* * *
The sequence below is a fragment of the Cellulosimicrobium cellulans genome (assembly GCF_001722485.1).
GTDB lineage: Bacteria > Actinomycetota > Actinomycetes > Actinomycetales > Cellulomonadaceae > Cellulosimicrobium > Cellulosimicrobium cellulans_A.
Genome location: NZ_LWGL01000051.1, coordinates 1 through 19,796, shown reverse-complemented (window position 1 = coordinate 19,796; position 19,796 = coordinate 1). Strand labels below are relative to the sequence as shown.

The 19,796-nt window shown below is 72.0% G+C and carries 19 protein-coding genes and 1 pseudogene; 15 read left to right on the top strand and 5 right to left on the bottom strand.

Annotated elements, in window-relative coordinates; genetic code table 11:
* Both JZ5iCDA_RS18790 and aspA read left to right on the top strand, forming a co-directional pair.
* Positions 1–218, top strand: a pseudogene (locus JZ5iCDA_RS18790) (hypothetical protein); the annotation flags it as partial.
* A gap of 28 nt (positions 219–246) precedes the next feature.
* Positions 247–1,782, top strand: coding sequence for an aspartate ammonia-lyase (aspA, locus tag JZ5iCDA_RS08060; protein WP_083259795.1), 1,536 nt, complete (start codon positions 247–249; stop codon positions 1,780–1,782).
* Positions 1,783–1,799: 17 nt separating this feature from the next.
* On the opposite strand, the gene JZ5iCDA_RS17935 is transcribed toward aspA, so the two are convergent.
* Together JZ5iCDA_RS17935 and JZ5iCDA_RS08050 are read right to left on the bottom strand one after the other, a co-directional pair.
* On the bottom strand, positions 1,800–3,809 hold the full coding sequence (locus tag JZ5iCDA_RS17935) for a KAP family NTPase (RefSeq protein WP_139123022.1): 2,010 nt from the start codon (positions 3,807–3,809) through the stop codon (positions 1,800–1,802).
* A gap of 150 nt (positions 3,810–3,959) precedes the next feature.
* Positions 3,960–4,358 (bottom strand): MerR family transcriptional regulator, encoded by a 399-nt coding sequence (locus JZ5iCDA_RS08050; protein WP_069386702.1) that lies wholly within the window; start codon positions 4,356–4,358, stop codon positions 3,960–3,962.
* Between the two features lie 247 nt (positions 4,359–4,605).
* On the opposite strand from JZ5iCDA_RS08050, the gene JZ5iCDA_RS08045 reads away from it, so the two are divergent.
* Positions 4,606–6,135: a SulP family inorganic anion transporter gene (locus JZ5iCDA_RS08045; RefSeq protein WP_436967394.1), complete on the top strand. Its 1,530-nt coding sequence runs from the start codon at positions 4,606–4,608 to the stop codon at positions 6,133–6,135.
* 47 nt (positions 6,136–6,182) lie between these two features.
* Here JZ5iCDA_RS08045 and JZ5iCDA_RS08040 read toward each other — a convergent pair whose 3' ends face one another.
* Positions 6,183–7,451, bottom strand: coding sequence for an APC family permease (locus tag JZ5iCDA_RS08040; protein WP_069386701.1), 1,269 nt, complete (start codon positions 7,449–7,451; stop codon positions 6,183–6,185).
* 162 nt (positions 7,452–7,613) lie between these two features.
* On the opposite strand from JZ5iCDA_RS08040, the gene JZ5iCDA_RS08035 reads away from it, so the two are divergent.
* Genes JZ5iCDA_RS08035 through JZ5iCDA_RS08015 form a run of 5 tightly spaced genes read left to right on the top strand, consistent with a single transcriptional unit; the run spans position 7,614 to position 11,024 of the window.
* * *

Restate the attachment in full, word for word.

The sequence below is a fragment of the Cellulosimicrobium cellulans genome (assembly GCF_001722485.1).
GTDB lineage: Bacteria > Actinomycetota > Actinomycetes > Actinomycetales > Cellulomonadaceae > Cellulosimicrobium > Cellulosimicrobium cellulans_A.
Genome location: NZ_LWGL01000051.1, coordinates 1 through 19,796, shown reverse-complemented (window position 1 = coordinate 19,796; position 19,796 = coordinate 1). Strand labels below are relative to the sequence as shown.

The 19,796-nt window shown below is 72.0% G+C and carries 19 protein-coding genes and 1 pseudogene; 15 read left to right on the top strand and 5 right to left on the bottom strand.

Annotated elements, in window-relative coordinates; genetic code table 11:
* Both JZ5iCDA_RS18790 and aspA read left to right on the top strand, forming a co-directional pair.
* Positions 1–218, top strand: a pseudogene (locus JZ5iCDA_RS18790) (hypothetical protein); the annotation flags it as partial.
* A gap of 28 nt (positions 219–246) precedes the next feature.
* Positions 247–1,782, top strand: coding sequence for an aspartate ammonia-lyase (aspA, locus tag JZ5iCDA_RS08060; protein WP_083259795.1), 1,536 nt, complete (start codon positions 247–249; stop codon positions 1,780–1,782).
* Positions 1,783–1,799: 17 nt separating this feature from the next.
* On the opposite strand, the gene JZ5iCDA_RS17935 is transcribed toward aspA, so the two are convergent.
* Together JZ5iCDA_RS17935 and JZ5iCDA_RS08050 are read right to left on the bottom strand one after the other, a co-directional pair.
* On the bottom strand, positions 1,800–3,809 hold the full coding sequence (locus tag JZ5iCDA_RS17935) for a KAP family NTPase (RefSeq protein WP_139123022.1): 2,010 nt from the start codon (positions 3,807–3,809) through the stop codon (positions 1,800–1,802).
* A gap of 150 nt (positions 3,810–3,959) precedes the next feature.
* Positions 3,960–4,358 (bottom strand): MerR family transcriptional regulator, encoded by a 399-nt coding sequence (locus JZ5iCDA_RS08050; protein WP_069386702.1) that lies wholly within the window; start codon positions 4,356–4,358, stop codon positions 3,960–3,962.
* Between the two features lie 247 nt (positions 4,359–4,605).
* On the opposite strand from JZ5iCDA_RS08050, the gene JZ5iCDA_RS08045 reads away from it, so the two are divergent.
* Positions 4,606–6,135: a SulP family inorganic anion transporter gene (locus JZ5iCDA_RS08045; RefSeq protein WP_436967394.1), complete on the top strand. Its 1,530-nt coding sequence runs from the start codon at positions 4,606–4,608 to the stop codon at positions 6,133–6,135.
* 47 nt (positions 6,136–6,182) lie between these two features.
* Here JZ5iCDA_RS08045 and JZ5iCDA_RS08040 read toward each other — a convergent pair whose 3' ends face one another.
* Positions 6,183–7,451, bottom strand: coding sequence for an APC family permease (locus tag JZ5iCDA_RS08040; protein WP_069386701.1), 1,269 nt, complete (start codon positions 7,449–7,451; stop codon positions 6,183–6,185).
* 162 nt (positions 7,452–7,613) lie between these two features.
* On the opposite strand from JZ5iCDA_RS08040, the gene JZ5iCDA_RS08035 reads away from it, so the two are divergent.
* Genes JZ5iCDA_RS08035 through JZ5iCDA_RS08015 form a run of 5 tightly spaced genes read left to right on the top strand, consistent with a single transcriptional unit; the run spans position 7,614 to position 11,024 of the window.